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    Thursday, June 08, 2023

    Norwich City Council approves new Norwichtown design district

    Norwich – The City Council on Monday approved new regulations establishing a Norwichtown Village District overlay zone that adds design standards to mostly commercially zoned areas adjacent to the Norwichtown Historic District.

    The council voted 6-0 Monday to approve both the zoning regulations for the district and an accompanying map defining the area. The district runs along Town Street from the Leffingwell House Museum to the green, and along New London Turnpike from the Otrobando Avenue intersection near Gorin’s Furniture to the green.

    A few properties within the local Norwichtown Historic District, including the Norwich school administration office building and the Johnson Home for elderly women, also were included, City Planner Deanna Rhodes said, because they have the potential for future redevelopment. Most of the district encompasses commercial properties at the gateway to the district.

    Norwich historical consultant Regan Miner wrote much of the design criteria for the district. She said the concept is to improve the appearance along heavily traveled roads that approach the historic green. Miner said at a June 18 public hearing that the idea is to emphasize that drivers are entering “a special place.”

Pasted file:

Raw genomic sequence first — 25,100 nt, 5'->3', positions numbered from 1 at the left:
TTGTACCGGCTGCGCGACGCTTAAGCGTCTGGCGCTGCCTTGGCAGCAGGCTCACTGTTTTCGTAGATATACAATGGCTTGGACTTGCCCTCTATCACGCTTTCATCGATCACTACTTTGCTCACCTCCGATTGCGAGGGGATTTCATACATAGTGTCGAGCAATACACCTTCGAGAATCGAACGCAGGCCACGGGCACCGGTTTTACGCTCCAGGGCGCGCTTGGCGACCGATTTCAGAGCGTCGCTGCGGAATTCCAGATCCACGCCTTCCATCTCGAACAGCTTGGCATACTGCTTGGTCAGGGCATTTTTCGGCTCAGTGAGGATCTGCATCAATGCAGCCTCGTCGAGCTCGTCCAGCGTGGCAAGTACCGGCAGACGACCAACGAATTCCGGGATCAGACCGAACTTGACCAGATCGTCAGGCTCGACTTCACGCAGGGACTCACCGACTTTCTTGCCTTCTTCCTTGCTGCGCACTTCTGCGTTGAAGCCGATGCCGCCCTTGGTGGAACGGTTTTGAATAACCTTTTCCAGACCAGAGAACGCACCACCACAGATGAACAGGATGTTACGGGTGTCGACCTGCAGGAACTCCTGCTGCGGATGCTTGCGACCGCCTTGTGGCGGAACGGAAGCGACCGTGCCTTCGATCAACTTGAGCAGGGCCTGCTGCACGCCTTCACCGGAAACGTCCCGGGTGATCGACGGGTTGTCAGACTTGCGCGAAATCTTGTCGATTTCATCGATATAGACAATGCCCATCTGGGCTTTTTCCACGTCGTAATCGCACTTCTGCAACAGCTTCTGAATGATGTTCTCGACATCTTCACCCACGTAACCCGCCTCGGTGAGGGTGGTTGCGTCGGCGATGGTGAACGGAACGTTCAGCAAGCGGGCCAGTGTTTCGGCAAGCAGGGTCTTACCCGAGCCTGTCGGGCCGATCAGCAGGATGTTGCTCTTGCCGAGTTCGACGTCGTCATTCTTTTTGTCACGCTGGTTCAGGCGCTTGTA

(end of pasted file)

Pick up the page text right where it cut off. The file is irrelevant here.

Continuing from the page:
The council made a few amendments to the wording in an accompanying district guidelines document to give examples of the types of development desired.

    The new district includes three modern houses at 61, 63 and 65 Town St., where a developer has proposed building a Burger King restaurant. Rhodes said the Burger King plan was submitted Monday – hours before the council vote to approve the new district regulations. The regulations won’t take effect until after a legal notice is published announcing the vote.

    The Burger King plan will be reviewed under previous regulations, not the new Village District guidelines, Rhodes said. But she added that the Burger King design is very much in line with the new regulations, with no large free-standing sign and a building designed in a colonial style.

    “They’re trying to comply as close as possible,” Rhodes said. “They didn’t oppose the regulations, and their design is in line with the guidelines.”


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